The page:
On Monday the Arizona Department of Education released its recommendations on reopening schools.
Dozens of pages, detailing what districts and charters should consider as they make critical decisions regarding the upcoming school year.
"It's meant to be very adaptable, and that's really a key word," said State Superintendent of Public Instruction Kathy Hoffman.
The "Roadmap to Reopening Schools" lays out four possible scenarios.
- All students in physical buildings
- All students distance learning
- A hybrid of the two
- Intermittent distance learning (in the case of an emergency closure)
"I would say by and large a lot of (districts) are very interested in having more of a hybrid model," said Hoffman. "They do want there to be options for their families."
Many of the recommendations for health and safety are from the CDC, suggesting measures like:
- Health screenings and temperature checks
- Increased hand washing and sanitization
- Special seating on school buses
- Smaller class sizes
- Physical barriers
- Cloth face masks when physical distancing is not possible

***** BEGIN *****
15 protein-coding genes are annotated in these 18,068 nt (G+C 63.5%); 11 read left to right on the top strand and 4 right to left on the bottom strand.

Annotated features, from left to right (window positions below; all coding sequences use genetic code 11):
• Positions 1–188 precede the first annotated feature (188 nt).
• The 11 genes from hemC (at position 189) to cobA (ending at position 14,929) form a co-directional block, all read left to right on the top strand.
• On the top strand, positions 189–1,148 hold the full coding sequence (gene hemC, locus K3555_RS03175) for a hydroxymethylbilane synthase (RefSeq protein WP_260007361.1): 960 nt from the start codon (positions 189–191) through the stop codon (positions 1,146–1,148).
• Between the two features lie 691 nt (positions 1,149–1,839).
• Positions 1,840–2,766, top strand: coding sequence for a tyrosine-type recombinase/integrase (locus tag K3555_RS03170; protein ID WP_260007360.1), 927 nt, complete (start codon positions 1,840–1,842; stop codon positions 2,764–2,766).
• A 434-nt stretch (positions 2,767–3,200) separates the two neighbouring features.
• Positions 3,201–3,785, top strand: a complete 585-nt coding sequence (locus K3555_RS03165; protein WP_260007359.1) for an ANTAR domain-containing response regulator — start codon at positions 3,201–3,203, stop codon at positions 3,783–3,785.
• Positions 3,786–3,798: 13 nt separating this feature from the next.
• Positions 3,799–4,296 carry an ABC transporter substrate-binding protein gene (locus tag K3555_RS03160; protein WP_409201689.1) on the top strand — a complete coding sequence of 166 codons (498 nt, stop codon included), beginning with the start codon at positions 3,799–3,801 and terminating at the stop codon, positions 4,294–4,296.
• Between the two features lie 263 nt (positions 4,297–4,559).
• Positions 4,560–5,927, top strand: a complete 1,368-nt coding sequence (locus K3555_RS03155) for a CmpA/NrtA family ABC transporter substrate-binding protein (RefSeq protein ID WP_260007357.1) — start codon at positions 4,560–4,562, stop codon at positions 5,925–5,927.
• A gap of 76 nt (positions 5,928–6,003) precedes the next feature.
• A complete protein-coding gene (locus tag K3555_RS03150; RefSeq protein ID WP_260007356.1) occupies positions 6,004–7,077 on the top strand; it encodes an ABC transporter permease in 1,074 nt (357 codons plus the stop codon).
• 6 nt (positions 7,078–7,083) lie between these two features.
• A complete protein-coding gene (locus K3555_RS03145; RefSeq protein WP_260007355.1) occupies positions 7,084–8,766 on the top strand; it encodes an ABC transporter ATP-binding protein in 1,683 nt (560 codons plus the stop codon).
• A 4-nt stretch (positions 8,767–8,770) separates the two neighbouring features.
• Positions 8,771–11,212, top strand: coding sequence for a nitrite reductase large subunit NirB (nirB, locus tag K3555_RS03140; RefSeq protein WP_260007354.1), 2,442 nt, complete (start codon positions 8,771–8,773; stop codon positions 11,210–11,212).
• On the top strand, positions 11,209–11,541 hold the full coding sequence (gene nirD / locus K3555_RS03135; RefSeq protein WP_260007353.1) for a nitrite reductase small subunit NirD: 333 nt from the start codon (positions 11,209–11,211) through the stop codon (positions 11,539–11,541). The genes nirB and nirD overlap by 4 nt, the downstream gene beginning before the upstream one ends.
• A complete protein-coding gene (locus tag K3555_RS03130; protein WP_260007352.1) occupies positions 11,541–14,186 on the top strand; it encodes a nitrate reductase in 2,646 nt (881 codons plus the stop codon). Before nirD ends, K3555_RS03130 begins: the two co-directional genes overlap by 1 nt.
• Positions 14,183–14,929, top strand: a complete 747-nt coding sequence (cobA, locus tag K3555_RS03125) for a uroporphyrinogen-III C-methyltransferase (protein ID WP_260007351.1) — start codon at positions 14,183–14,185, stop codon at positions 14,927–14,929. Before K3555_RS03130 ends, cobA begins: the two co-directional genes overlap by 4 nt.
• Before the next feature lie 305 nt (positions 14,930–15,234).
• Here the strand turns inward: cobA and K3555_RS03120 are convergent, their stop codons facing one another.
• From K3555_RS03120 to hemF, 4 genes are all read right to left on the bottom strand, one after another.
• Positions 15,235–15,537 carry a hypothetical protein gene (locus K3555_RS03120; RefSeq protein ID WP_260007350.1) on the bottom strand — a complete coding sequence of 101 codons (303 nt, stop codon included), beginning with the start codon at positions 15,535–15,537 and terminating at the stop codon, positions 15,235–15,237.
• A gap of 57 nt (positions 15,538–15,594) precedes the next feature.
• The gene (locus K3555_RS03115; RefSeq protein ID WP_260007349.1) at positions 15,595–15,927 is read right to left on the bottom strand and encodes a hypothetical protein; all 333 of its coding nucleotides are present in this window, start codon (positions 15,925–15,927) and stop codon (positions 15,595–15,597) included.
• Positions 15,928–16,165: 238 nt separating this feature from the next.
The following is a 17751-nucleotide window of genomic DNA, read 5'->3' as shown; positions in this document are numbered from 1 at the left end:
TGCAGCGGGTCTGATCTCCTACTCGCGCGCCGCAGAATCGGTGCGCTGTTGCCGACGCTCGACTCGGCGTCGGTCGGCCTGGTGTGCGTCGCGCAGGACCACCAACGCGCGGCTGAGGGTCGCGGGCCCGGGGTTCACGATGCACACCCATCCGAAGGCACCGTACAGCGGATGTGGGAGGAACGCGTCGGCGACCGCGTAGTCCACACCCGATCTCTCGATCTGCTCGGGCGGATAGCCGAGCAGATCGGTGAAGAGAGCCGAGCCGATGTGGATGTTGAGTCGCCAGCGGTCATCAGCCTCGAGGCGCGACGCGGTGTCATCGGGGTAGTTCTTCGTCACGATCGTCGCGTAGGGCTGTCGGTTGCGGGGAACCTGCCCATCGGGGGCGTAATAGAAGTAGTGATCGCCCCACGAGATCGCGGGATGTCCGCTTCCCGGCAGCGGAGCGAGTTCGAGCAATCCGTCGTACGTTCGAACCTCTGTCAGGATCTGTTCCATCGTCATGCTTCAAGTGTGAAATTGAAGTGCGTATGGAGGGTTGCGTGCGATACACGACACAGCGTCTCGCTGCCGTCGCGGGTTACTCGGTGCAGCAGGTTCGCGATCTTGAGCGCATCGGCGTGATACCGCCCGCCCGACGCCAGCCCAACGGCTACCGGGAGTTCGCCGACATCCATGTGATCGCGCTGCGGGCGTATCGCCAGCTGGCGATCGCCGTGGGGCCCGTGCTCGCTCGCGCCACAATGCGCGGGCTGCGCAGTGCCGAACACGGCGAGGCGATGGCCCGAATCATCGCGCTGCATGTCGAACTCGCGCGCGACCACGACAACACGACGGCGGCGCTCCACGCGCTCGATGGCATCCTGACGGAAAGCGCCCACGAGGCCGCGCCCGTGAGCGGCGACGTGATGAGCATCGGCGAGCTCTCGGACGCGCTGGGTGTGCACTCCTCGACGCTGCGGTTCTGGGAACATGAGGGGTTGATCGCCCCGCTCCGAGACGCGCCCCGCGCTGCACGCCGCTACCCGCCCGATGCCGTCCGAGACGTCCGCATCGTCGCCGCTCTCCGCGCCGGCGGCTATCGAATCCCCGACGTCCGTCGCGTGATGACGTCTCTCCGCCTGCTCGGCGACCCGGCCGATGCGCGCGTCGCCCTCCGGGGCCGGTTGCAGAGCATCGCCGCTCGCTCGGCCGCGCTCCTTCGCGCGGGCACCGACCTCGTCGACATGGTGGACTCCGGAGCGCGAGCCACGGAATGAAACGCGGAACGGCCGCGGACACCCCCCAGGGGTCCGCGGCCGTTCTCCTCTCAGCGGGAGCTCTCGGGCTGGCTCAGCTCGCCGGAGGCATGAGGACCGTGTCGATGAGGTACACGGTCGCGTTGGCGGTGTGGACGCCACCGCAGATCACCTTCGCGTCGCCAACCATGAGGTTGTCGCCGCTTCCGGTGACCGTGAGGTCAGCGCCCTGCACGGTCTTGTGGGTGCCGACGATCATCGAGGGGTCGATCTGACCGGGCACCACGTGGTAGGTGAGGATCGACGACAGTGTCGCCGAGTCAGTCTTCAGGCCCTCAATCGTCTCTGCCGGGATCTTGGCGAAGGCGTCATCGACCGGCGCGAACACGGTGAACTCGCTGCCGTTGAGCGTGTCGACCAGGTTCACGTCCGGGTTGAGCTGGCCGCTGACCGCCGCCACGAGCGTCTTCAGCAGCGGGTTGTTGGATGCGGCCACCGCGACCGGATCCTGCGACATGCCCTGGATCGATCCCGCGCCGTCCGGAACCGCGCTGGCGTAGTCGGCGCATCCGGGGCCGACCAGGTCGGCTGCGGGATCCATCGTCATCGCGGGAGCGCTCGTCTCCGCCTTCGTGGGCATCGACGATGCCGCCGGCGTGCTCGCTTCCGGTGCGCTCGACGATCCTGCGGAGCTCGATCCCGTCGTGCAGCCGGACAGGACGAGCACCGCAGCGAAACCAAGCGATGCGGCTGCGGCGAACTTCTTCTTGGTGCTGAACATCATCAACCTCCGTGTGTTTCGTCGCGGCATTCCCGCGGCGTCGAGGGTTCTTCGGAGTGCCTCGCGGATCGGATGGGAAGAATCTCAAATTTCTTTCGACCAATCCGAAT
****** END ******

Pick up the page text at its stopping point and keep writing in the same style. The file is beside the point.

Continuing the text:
Following the announcement that Arizona schools would be allowed to reopen in the fall, several school districts have begun outlining their plans for how they will handle the upcoming school year. Click on each point in the map below to learn about each school district's plans that have been announced.
We asked the superintendent at what point these distancing or safety measures, start to impact the emotional and social well-being of children.
"I do have concerns about what this would look like," Hoffman said. " Just making sure we're really aware of that, really thoughtful and really ask ourselves, you know, what are the pros and cons, and the benefits and risks of how far we go with mitigation strategies."
However, putting these strategies in place could hit district budgets hard, especially as concerns mount over drops in state funding if parents choose to keep their kids home.
"I have some optimism," said Hoffman. "I have had very encouraging conversations with legislators from all backgrounds, from across the state, of how can we have budget stability for our schools going forward."
The Department of Education will release several webinars to help schools implement some of these recommendations. Hoffman also stressed transparency and communication as many districts are surveying parents right now, to get their thoughts on the next school year.